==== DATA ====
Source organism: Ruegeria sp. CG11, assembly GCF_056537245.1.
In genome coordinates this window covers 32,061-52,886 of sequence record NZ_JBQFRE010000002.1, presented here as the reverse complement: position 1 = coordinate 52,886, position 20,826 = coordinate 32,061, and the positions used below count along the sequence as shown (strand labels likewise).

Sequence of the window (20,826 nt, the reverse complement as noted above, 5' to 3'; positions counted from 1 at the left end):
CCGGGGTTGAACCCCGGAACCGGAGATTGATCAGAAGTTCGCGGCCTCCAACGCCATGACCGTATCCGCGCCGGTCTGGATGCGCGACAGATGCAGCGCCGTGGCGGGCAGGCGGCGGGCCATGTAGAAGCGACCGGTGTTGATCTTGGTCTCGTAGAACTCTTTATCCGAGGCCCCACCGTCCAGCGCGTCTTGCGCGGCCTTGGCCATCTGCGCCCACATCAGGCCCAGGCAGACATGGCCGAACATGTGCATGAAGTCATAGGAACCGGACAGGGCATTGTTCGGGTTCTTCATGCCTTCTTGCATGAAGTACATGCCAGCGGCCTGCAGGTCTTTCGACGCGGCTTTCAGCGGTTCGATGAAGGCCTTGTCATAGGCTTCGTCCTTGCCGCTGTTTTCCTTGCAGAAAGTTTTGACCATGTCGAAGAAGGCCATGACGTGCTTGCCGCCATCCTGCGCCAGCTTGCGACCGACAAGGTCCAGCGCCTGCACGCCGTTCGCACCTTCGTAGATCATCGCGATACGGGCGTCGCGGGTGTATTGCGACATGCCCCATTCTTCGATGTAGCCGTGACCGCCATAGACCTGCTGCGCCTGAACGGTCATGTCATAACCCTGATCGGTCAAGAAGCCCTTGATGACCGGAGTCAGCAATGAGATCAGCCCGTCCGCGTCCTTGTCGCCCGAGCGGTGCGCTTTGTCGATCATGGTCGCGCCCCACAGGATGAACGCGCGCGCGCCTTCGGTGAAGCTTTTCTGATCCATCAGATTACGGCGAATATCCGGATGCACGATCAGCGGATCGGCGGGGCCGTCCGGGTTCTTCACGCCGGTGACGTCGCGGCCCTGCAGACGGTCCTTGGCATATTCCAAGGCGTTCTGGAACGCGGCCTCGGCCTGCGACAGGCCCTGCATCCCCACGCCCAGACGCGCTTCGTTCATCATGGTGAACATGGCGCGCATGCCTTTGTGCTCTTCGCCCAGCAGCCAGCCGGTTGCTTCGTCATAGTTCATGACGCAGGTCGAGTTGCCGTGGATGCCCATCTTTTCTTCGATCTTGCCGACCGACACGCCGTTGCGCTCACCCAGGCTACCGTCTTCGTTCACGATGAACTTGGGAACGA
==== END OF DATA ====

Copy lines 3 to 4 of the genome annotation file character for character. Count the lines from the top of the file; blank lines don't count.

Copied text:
Sequence of the window (20,826 nt, the reverse complement as noted above, 5' to 3'; positions counted from 1 at the left end):
CCGGGGTTGAACCCCGGAACCGGAGATTGATCAGAAGTTCGCGGCCTCCAACGCCATGACCGTATCCGCGCCGGTCTGGATGCGCGACAGATGCAGCGCCGTGGCGGGCAGGCGGCGGGCCATGTAGAAGCGACCGGTGTTGATCTTGGTCTCGTAGAACTCTTTATCCGAGGCCCCACCGTCCAGCGCGTCTTGCGCGGCCTTGGCCATCTGCGCCCACATCAGGCCCAGGCAGACATGGCCGAACATGTGCATGAAGTCATAGGAACCGGACAGGGCATTGTTCGGGTTCTTCATGCCTTCTTGCATGAAGTACATGCCAGCGGCCTGCAGGTCTTTCGACGCGGCTTTCAGCGGTTCGATGAAGGCCTTGTCATAGGCTTCGTCCTTGCCGCTGTTTTCCTTGCAGAAAGTTTTGACCATGTCGAAGAAGGCCATGACGTGCTTGCCGCCATCCTGCGCCAGCTTGCGACCGACAAGGTCCAGCGCCTGCACGCCGTTCGCACCTTCGTAGATCATCGCGATACGGGCGTCGCGGGTGTATTGCGACATGCCCCATTCTTCGATGTAGCCGTGACCGCCATAGACCTGCTGCGCCTGAACGGTCATGTCATAACCCTGATCGGTCAAGAAGCCCTTGATGACCGGAGTCAGCAATGAGATCAGCCCGTCCGCGTCCTTGTCGCCCGAGCGGTGCGCTTTGTCGATCATGGTCGCGCCCCACAGGATGAACGCGCGCGCGCCTTCGGTGAAGCTTTTCTGATCCATCAGATTACGGCGAATATCCGGATGCACGATCAGCGGATCGGCGGGGCCGTCCGGGTTCTTCACGCCGGTGACGTCGCGGCCCTGCAGACGGTCCTTGGCATATTCCAAGGCGTTCTGGAACGCGGCCTCGGCCTGCGACAGGCCCTGCATCCCCACGCCCAGACGCGCTTCGTTCATCATGGTGAACATGGCGCGCATGCCTTTGTGCTCTTCGCCCAGCAGCCAGCCGGTTGCTTCGTCATAGTTCATGACGCAGGTCGAGTTGCCGTGGATGCCCATCTTTTCTTCGATCTTGCCGACCGACACGCCGTTGCGCTCACCCAGGCTACCGTCTTCGTTCACGATGAACTTGGGAACGA